Japan’s Love Affair With Brazil Rekindled Ends Peso Fling

After a year-long obsession, Japanese investors are just not that into Mexico anymore.

Sales of peso-denominated bonds known as Uridashi have plunged this year, with just $199 million issued. That compares with sales of $1.8 billion in debt denominated in Brazilian reais. In 2013, the roles were reversed, with Mexico supplanting Brazil as Latin America’s most-popular destination for Japanese debt investors.

Frustrated by yields on Japanese government bonds that are close to zero, individuals are turning to Brazil, where interest rates of 11 percent are three times higher than in Mexico and the real is appreciating more than any other major currencies. Japanese households, which have about $16 trillion in assets, bought a record $2.96 billion of peso Uridashi last year.

“The interest rates story is still very important for the Uridashi market,” Yujiro Goto, a senior currency strategist at Nomura International Plc in London, said in a telephone interview. “For retail, who prefer high-yielding currencies always, the peso is less attractive than the Brazilian real.”

While Mexico has cut interest rates twice in the past year to a record low 3.5 percent to revive economic growth, Brazil has boosted borrowing costs to a two-year high of 11 percent to stem surging inflation. The peso’s 0.6 percent advance this year against the dollar compares with a 6.4 percent gain in the real that has been fueled in part by the Brazilian bank’s intervention efforts.

Yield Gap

Mexico’s benchmark peso bonds due in 2024 yield 5.88 percent, or 6.58 percentage points less than similar-maturity real bonds, according to data compiled by Bloomberg. The 12.5 percent return in dollars for local Brazilian debt this year is almost double that for Mexico, Bank of America Corp. indexes show.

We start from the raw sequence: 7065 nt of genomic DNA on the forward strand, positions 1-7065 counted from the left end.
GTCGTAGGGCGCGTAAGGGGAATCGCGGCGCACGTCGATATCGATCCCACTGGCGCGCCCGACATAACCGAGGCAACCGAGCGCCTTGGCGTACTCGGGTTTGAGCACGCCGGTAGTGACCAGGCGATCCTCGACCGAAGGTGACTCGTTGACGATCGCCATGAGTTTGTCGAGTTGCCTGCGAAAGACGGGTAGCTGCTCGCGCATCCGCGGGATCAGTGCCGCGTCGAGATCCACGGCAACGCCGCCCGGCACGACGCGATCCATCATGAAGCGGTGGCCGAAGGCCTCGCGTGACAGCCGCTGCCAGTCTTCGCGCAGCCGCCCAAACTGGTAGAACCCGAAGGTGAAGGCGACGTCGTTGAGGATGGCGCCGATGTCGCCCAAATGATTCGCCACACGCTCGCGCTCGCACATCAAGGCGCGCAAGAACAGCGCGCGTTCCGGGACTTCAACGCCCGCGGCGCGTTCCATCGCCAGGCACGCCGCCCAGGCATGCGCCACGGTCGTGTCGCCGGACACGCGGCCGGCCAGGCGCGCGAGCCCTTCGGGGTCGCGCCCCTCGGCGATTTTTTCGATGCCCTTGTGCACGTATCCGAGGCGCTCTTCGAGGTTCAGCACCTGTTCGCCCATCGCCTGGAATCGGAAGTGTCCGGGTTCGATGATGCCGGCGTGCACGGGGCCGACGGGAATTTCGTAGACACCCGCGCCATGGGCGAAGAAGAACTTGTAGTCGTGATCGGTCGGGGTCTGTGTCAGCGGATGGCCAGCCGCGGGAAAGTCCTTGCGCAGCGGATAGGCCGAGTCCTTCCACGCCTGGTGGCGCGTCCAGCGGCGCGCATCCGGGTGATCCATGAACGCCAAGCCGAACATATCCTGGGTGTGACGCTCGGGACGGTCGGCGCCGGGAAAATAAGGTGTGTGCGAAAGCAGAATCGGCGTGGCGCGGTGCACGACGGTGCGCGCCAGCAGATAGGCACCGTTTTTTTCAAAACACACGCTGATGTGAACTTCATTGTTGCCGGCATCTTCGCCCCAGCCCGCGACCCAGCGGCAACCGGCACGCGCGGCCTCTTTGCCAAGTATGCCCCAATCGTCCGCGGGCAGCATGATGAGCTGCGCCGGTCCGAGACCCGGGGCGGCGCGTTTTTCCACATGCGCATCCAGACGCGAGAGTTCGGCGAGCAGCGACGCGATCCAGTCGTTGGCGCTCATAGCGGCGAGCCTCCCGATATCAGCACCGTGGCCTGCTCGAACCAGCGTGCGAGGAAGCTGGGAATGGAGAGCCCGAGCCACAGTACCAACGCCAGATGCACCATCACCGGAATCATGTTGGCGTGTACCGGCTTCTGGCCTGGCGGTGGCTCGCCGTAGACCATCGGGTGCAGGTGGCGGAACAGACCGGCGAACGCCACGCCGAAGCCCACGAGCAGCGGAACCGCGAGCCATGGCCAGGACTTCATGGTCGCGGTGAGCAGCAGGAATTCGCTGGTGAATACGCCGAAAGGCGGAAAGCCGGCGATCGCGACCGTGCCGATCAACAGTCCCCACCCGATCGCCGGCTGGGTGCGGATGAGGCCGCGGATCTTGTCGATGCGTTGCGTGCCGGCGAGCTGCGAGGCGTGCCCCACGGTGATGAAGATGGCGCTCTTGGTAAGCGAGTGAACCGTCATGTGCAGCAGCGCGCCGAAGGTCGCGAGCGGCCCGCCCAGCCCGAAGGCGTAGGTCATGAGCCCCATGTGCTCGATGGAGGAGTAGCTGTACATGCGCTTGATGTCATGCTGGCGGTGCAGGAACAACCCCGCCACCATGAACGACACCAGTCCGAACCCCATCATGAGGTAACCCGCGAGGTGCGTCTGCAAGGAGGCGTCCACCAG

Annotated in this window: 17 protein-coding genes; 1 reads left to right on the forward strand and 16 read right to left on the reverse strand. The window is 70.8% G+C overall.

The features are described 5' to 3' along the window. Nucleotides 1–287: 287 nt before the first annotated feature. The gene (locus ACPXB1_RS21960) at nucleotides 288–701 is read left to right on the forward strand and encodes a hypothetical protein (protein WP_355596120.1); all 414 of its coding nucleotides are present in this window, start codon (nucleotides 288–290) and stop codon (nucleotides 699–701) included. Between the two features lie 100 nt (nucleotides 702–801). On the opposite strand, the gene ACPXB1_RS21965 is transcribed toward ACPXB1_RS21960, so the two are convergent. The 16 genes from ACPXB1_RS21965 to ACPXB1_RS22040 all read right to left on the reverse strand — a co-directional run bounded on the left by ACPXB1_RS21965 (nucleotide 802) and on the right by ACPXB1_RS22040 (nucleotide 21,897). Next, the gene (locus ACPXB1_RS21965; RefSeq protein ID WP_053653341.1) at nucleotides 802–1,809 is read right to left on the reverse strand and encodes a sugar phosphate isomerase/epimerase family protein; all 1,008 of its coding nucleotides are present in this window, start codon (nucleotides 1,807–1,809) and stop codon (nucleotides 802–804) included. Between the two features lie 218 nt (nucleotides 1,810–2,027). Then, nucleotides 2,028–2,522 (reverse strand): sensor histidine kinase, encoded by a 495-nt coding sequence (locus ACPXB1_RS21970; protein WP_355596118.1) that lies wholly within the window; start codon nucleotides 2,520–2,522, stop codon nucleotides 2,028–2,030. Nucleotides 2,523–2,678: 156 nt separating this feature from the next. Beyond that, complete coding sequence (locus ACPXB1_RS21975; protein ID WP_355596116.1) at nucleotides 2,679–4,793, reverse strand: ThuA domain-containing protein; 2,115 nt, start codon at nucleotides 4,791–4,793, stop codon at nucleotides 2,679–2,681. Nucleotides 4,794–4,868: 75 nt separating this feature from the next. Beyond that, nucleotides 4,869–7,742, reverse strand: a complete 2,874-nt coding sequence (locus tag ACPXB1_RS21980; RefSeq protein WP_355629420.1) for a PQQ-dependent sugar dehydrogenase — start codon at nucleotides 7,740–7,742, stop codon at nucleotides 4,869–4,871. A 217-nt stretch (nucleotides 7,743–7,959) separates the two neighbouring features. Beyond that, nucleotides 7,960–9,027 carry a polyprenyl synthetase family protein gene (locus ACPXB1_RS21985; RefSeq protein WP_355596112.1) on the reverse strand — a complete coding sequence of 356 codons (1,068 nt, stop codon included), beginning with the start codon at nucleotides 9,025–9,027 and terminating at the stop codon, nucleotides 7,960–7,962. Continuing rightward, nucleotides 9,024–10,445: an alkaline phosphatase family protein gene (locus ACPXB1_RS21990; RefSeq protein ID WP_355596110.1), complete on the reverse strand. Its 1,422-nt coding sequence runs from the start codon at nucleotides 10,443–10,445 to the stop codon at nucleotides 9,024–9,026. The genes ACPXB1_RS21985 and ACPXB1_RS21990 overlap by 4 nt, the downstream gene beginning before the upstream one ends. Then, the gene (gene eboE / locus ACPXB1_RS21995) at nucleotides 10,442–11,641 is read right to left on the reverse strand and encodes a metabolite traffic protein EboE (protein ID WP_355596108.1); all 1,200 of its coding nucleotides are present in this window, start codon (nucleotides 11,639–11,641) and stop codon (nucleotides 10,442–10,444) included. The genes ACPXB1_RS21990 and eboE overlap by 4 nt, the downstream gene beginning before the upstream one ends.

Brazil’s higher-yielding debt is overshadowing Mexico’s credit-rating increases and prospects for faster growth following the passage of sweeping oil-law changes, said Alejandro Silva, a founding partner at Chicago-based Silva Capital Management LLC.

Moody’s Investors Service raised Mexico’s rating to a record high A3 in February, citing constitutional changes to open the country’s energy sector. The following month Standard & Poor’s cut Brazil’s credit rating one step to BBB-, the lowest level of investment grade.

‘Too Attractive’

“The yield in Brazil is just way too attractive,” Silva said by phone from Chicago. “That spread on the carry is so attractive to the Japanese investors they would just rather take the higher-yielding play.”

Mexico’s peso increased 0.4 percent to 12.9060 per U.S. dollar at 2:03 p.m. in New York.

Joe Kogan, the chief emerging-market strategist at Bank of Nova Scotia, said peso-denominated Uridashi issuance may outpace Brazil later this year as gains in the real slow.

The peso will rally 7.3 percent the rest of the year against the yen, the most among major currencies tracked by Bloomberg, while the real will slump 2.4 percent.

“To the extent that some of the inflows were driven by appreciation, that can’t last for that much longer,” Kogan said by phone from New York. “I imagine this could turn around eventually, especially since many people don’t think the real can get any stronger.”

Peso bonds gained 22 percent in yen terms last year, compared with a 6.2 percent advance in local Brazilian debt.

“Japanese investors have tended to be very opportunistic in their timing,” Silva said. “The weakened reais coupled with the attractive carry is too desirable to pass on.”

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